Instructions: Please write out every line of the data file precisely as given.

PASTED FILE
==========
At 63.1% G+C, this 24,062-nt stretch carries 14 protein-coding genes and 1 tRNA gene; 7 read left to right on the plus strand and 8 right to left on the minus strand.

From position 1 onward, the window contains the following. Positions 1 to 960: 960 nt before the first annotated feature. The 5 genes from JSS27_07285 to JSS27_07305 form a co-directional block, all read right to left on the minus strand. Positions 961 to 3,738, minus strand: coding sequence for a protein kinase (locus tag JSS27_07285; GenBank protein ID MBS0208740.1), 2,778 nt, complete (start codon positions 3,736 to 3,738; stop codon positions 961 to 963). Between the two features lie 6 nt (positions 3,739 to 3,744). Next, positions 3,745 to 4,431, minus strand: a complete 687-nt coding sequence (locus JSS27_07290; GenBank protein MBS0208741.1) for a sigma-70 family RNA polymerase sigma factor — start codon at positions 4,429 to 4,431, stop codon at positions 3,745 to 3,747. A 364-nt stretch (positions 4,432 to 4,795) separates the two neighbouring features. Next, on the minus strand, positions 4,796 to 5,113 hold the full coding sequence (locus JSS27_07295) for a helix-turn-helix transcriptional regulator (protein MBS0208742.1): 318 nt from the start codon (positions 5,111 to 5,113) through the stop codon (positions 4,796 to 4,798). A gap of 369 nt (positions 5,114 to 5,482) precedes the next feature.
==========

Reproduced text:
At 63.1% G+C, this 24,062-nt stretch carries 14 protein-coding genes and 1 tRNA gene; 7 read left to right on the plus strand and 8 right to left on the minus strand.

From position 1 onward, the window contains the following. Positions 1 to 960: 960 nt before the first annotated feature. The 5 genes from JSS27_07285 to JSS27_07305 form a co-directional block, all read right to left on the minus strand. Positions 961 to 3,738, minus strand: coding sequence for a protein kinase (locus tag JSS27_07285; GenBank protein ID MBS0208740.1), 2,778 nt, complete (start codon positions 3,736 to 3,738; stop codon positions 961 to 963). Between the two features lie 6 nt (positions 3,739 to 3,744). Next, positions 3,745 to 4,431, minus strand: a complete 687-nt coding sequence (locus JSS27_07290; GenBank protein MBS0208741.1) for a sigma-70 family RNA polymerase sigma factor — start codon at positions 4,429 to 4,431, stop codon at positions 3,745 to 3,747. A 364-nt stretch (positions 4,432 to 4,795) separates the two neighbouring features. Next, on the minus strand, positions 4,796 to 5,113 hold the full coding sequence (locus JSS27_07295) for a helix-turn-helix transcriptional regulator (protein MBS0208742.1): 318 nt from the start codon (positions 5,111 to 5,113) through the stop codon (positions 4,796 to 4,798). A gap of 369 nt (positions 5,114 to 5,482) precedes the next feature.